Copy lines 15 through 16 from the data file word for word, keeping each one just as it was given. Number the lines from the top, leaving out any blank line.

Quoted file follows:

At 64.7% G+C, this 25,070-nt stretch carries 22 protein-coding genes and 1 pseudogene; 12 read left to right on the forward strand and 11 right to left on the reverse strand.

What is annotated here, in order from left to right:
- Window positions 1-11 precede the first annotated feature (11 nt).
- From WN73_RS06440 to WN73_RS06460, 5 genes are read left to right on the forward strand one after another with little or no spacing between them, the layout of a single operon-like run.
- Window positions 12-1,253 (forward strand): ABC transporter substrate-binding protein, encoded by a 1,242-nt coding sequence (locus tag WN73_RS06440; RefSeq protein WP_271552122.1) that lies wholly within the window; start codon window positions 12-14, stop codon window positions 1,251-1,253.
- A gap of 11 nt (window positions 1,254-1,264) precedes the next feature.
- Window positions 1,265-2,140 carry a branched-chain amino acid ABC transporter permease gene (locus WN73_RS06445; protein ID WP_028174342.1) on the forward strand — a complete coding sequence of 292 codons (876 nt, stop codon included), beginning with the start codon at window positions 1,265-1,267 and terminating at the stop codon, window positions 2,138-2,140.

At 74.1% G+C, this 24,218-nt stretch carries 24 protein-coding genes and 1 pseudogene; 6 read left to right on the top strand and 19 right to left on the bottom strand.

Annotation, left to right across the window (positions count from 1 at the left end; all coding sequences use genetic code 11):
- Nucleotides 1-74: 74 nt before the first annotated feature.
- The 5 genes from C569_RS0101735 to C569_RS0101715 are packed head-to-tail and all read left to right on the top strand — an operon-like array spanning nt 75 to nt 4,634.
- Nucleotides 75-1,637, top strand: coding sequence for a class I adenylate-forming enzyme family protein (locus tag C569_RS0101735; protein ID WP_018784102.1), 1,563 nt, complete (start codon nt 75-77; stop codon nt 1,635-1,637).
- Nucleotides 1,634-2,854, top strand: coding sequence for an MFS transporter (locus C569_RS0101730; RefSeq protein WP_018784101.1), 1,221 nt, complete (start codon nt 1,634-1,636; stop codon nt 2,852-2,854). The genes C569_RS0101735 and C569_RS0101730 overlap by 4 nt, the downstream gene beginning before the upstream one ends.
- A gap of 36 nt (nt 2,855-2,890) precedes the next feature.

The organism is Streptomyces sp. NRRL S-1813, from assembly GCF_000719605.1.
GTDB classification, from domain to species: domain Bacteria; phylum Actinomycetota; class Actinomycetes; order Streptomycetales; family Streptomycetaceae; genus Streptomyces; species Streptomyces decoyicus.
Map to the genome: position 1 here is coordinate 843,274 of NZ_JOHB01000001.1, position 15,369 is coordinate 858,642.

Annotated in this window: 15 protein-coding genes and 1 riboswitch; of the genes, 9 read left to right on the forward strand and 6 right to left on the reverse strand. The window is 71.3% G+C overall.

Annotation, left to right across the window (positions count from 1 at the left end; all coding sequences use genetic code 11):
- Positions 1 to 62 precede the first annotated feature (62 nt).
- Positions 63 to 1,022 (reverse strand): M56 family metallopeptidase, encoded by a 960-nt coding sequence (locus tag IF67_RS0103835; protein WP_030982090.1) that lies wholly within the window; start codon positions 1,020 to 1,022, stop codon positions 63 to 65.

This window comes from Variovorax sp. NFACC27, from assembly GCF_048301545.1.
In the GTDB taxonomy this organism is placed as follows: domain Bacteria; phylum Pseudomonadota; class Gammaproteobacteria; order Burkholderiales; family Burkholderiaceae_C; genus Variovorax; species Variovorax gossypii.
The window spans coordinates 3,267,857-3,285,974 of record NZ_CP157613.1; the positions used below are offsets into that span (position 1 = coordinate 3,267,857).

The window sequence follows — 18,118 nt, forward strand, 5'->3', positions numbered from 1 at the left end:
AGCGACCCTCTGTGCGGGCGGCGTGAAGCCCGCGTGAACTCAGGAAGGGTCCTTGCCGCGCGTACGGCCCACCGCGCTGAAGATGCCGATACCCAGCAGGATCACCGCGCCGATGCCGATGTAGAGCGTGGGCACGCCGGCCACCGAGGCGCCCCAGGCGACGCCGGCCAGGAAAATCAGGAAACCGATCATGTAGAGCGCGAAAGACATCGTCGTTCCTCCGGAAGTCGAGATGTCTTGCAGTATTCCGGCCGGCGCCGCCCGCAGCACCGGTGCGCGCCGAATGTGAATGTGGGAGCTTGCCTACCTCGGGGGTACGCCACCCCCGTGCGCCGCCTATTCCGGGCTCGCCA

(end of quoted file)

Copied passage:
The organism is Streptomyces sp. NRRL S-1813, from assembly GCF_000719605.1.
GTDB classification, from domain to species: domain Bacteria; phylum Actinomycetota; class Actinomycetes; order Streptomycetales; family Streptomycetaceae; genus Streptomyces; species Streptomyces decoyicus.